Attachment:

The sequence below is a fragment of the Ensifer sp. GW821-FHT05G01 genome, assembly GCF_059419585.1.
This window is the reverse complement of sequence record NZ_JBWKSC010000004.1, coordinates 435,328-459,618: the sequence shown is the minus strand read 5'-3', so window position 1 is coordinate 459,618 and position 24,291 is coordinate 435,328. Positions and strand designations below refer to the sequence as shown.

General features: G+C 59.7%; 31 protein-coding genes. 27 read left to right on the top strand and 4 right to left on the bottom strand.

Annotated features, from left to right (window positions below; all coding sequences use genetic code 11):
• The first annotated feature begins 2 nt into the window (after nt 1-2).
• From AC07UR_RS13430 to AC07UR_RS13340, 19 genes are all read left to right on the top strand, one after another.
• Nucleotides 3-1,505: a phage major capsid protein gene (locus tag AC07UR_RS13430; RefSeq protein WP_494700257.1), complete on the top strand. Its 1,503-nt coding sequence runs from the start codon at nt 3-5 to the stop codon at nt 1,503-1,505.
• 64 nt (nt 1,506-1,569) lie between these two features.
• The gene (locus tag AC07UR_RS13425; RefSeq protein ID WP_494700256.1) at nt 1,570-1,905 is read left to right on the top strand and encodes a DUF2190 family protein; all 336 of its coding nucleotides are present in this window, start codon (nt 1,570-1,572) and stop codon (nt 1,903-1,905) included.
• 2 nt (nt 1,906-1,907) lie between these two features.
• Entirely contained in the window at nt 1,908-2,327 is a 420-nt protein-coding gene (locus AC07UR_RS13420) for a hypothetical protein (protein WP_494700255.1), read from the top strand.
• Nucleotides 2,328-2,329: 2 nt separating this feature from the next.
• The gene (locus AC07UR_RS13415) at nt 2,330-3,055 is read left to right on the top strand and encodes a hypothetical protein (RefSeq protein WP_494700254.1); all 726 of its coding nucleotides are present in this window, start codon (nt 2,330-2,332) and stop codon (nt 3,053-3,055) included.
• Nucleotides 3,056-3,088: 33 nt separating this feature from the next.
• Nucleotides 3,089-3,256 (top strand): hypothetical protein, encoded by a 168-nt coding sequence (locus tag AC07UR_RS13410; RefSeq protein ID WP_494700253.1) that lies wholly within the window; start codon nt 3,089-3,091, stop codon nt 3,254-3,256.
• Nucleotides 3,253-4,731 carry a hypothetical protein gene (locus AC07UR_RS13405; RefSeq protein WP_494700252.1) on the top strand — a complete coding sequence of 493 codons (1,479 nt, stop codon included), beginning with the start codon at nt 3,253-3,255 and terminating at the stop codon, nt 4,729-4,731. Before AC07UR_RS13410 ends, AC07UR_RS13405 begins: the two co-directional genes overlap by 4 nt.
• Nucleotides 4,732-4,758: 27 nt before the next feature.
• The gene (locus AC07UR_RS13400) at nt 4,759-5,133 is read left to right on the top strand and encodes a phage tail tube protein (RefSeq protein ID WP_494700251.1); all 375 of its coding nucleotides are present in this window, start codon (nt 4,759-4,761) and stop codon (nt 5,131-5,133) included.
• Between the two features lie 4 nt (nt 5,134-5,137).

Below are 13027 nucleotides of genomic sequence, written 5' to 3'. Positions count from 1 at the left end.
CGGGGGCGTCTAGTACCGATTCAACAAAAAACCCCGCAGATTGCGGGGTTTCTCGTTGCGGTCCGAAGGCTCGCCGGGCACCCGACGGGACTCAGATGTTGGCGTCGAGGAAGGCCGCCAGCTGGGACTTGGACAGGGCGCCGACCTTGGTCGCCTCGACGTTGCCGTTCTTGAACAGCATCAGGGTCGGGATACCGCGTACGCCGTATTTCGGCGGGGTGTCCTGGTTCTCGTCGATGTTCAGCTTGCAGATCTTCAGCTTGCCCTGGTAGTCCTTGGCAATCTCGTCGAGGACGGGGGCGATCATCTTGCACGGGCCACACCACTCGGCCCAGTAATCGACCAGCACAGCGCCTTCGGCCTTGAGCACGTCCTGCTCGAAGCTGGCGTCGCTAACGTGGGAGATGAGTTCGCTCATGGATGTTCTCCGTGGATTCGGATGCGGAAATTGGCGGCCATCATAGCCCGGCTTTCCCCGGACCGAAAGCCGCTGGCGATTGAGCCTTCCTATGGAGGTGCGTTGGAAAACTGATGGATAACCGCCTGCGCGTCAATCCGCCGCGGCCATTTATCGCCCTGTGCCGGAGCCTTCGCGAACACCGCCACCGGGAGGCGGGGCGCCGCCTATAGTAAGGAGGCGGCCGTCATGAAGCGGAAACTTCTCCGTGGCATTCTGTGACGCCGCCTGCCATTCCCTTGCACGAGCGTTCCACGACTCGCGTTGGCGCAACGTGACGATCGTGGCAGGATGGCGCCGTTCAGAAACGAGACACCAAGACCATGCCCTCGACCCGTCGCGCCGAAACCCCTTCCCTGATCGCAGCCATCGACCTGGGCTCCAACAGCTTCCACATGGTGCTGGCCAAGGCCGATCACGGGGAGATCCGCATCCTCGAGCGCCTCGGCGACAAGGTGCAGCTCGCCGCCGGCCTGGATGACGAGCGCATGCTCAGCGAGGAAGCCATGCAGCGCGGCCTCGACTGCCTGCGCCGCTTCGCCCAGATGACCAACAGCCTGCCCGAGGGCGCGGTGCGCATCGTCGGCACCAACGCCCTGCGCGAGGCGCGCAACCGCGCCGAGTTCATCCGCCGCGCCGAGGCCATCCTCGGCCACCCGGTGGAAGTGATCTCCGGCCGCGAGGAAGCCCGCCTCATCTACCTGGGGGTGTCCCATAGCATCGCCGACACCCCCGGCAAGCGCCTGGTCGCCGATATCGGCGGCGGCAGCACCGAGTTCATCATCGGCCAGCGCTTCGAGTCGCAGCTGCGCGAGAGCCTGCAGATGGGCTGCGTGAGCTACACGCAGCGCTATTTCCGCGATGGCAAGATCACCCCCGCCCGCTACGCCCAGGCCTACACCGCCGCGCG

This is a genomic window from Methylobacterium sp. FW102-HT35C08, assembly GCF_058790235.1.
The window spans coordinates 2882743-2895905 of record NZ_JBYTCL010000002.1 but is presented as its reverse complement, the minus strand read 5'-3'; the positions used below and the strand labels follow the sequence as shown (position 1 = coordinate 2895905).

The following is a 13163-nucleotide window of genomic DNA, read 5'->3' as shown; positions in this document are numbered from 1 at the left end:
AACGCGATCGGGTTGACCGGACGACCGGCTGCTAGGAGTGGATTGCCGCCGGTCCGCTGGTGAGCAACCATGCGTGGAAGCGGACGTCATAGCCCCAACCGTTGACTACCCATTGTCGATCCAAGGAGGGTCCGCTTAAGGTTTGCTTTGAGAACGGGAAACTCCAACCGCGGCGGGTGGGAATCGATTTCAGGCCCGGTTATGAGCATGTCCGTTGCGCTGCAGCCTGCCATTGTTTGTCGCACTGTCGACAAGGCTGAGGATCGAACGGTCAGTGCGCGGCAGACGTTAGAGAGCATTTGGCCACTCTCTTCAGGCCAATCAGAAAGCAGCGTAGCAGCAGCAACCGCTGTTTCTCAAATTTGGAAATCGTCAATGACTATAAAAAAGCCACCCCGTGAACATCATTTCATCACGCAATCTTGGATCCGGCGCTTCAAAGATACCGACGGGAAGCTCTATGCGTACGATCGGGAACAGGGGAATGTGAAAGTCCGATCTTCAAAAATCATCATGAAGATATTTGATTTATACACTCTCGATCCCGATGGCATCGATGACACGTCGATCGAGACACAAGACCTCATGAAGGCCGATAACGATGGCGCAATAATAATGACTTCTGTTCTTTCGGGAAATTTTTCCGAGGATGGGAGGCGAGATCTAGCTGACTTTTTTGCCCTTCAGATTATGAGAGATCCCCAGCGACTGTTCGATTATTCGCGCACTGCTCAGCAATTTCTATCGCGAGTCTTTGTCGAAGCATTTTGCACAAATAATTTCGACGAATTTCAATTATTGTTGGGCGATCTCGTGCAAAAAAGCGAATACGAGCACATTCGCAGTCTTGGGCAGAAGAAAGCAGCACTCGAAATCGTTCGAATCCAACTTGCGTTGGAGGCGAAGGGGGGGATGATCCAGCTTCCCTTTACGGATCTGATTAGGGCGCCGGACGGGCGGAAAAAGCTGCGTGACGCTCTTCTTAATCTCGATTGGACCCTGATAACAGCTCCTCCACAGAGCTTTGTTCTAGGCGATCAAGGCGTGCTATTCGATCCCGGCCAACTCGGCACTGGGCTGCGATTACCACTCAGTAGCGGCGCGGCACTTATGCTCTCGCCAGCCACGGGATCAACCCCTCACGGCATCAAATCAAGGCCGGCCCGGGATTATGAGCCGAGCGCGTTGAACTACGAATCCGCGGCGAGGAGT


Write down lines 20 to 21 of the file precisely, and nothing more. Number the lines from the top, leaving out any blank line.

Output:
Below are 13027 nucleotides of genomic sequence, written 5' to 3'. Positions count from 1 at the left end.
CGGGGGCGTCTAGTACCGATTCAACAAAAAACCCCGCAGATTGCGGGGTTTCTCGTTGCGGTCCGAAGGCTCGCCGGGCACCCGACGGGACTCAGATGTTGGCGTCGAGGAAGGCCGCCAGCTGGGACTTGGACAGGGCGCCGACCTTGGTCGCCTCGACGTTGCCGTTCTTGAACAGCATCAGGGTCGGGATACCGCGTACGCCGTATTTCGGCGGGGTGTCCTGGTTCTCGTCGATGTTCAGCTTGCAGATCTTCAGCTTGCCCTGGTAGTCCTTGGCAATCTCGTCGAGGACGGGGGCGATCATCTTGCACGGGCCACACCACTCGGCCCAGTAATCGACCAGCACAGCGCCTTCGGCCTTGAGCACGTCCTGCTCGAAGCTGGCGTCGCTAACGTGGGAGATGAGTTCGCTCATGGATGTTCTCCGTGGATTCGGATGCGGAAATTGGCGGCCATCATAGCCCGGCTTTCCCCGGACCGAAAGCCGCTGGCGATTGAGCCTTCCTATGGAGGTGCGTTGGAAAACTGATGGATAACCGCCTGCGCGTCAATCCGCCGCGGCCATTTATCGCCCTGTGCCGGAGCCTTCGCGAACACCGCCACCGGGAGGCGGGGCGCCGCCTATAGTAAGGAGGCGGCCGTCATGAAGCGGAAACTTCTCCGTGGCATTCTGTGACGCCGCCTGCCATTCCCTTGCACGAGCGTTCCACGACTCGCGTTGGCGCAACGTGACGATCGTGGCAGGATGGCGCCGTTCAGAAACGAGACACCAAGACCATGCCCTCGACCCGTCGCGCCGAAACCCCTTCCCTGATCGCAGCCATCGACCTGGGCTCCAACAGCTTCCACATGGTGCTGGCCAAGGCCGATCACGGGGAGATCCGCATCCTCGAGCGCCTCGGCGACAAGGTGCAGCTCGCCGCCGGCCTGGATGACGAGCGCATGCTCAGCGAGGAAGCCATGCAGCGCGGCCTCGACTGCCTGCGCCGCTTCGCCCAGATGACCAACAGCCTGCCCGAGGGCGCGGTGCGCATCGTCGGCACCAACGCCCTGCGCGAGGCGCGCAACCGCGCCGAGTTCATCCGCCGCGCCGAGGCCATCCTCGGCCACCCGGTGGAAGTGATCTCCGGCCGCGAGGAAGCCCGCCTCATCTACCTGGGGGTGTCCCATAGCATCGCCGACACCCCCGGCAAGCGCCTGGTCGCCGATATCGGCGGCGGCAGCACCGAGTTCATCATCGGCCAGCGCTTCGAGTCGCAGCTGCGCGAGAGCCTGCAGATGGGCTGCGTGAGCTACACGCAGCGCTATTTCCGCGATGGCAAGATCACCCCCGCCCGCTACGCCCAGGCCTACACCGCCGCGCG